Staying in N.Y., race backs recovery effort

`Proud to play small role' by donating to victims fund

Breeders' Cup notebook

Horse Racing

October 23, 2001|By Tom Keyser | Tom Keyser,SUN STAFF

ELMONT, N.Y. - This is the fourth time the Breeders' Cup - recently renamed the Breeders' Cup World Thoroughbred Championships - has been held in New York, and the third time at Belmont Park. The fourth was 1985 at Aqueduct.

The running Saturday of eight stakes worth $13 million will be the 18th renewal of the series. But this one will be like no other.

Belmont, a sprawling track on Long Island, sits about 20 miles from downtown New York. On a clear day, the city's skyline is clearly visible.

Despite the terrorist attacks of Sept. 11, Breeders' Cup officials decided to keep the races at Belmont. Security will be heightened. Proceeds from Breeders' Cup events as well as a percentage of earnings from certain jockeys and horse owners will be donated to a fund for victims of the attack.

But the show will go on.

"This event has taken on a different meaning than the norm," said D.G. Van Clief, Breeders' Cup president. "We hope the event will prove to be a building block in the rehabilitation process. We're very proud to play a role, even if it's a small role, in that process."

When pre-entries were taken last week for the eight races, 104 horses were pre-entered. Tomorrow, final entries will be taken, and post positions will be drawn.

Pre-entries were down significantly from last year, when the Breeders' Cup was held at Churc- hill Downs in Louisville, Ky. Last year 135 horses were pre-entered.

Van Clief says that he believes the number is down because standout horses in the Juvenile (Officer) and Juvenile Fillies (You) as well as a strong European contingent might have dissuaded some owners from paying the hefty entrance fee for their horses.

If anything, Van Clief says, horsemen have been unwavering in their support of the Breeders' Cup.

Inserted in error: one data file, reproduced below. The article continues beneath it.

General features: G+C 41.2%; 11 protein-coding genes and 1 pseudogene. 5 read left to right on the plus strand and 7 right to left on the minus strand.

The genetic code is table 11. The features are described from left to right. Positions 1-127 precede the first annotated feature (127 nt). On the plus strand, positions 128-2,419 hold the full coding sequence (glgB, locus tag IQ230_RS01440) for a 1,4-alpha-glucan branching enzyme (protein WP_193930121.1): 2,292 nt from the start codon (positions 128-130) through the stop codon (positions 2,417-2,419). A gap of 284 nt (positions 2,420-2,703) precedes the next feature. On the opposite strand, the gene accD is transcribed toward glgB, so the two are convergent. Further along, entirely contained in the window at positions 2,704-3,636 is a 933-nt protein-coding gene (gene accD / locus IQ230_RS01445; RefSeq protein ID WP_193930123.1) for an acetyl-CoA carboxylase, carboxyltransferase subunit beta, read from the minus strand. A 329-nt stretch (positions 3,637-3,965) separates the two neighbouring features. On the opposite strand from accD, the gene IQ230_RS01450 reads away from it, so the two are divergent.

"We're extremely grateful for the stick-to-itiveness and determination of these owners and trainers traveling long distances and coming from other countries in the face of what has been going on here," he said. "No one has faltered."

Nineteen horses from Europe were pre-entered, including ones owned by princes in Saudi Arabia and sheiks in Dubai. The three best horses in Europe, and possibly the world - Fantastic Light, Galileo and Sakhee - are slated to run in either the $2 million Turf or the $4 million Classic.

Tom Albertrani is a New Yorker who has worked six years as assistant trainer for Godolphin Racing, the world-renowned stable based in Dubai in the United Arab Emirates. The UAE, along with Saudi Arabia and Pakistan, were the only countries that recognized the Taliban as the official government of Afghanistan.

"I think everybody's trying to keep a low profile and stay alert," Albertrani said.


Four winners of Breeders' Cup races last year were pre-entered: reigning Horse of the Year Tiznow in the Classic, Spain in the Distaff, Kona Gold in the Sprint and Macho Uno, who won last year's Juvenile, in the Classic. ... Albertrani said that a decision on whether Fantastic Light, multiple Group I winner, or Sakhee, dominant winner of the Arc de Triomphe, will run in the Turf or Classic hasn't been made. Neither has raced on dirt. ... Galileo and his Irish cohorts are due today at Belmont. A 3-year-old son of Sadler's Wells, Galileo has won six of seven races. Even though he has raced only on turf, he will compete in the Classic.

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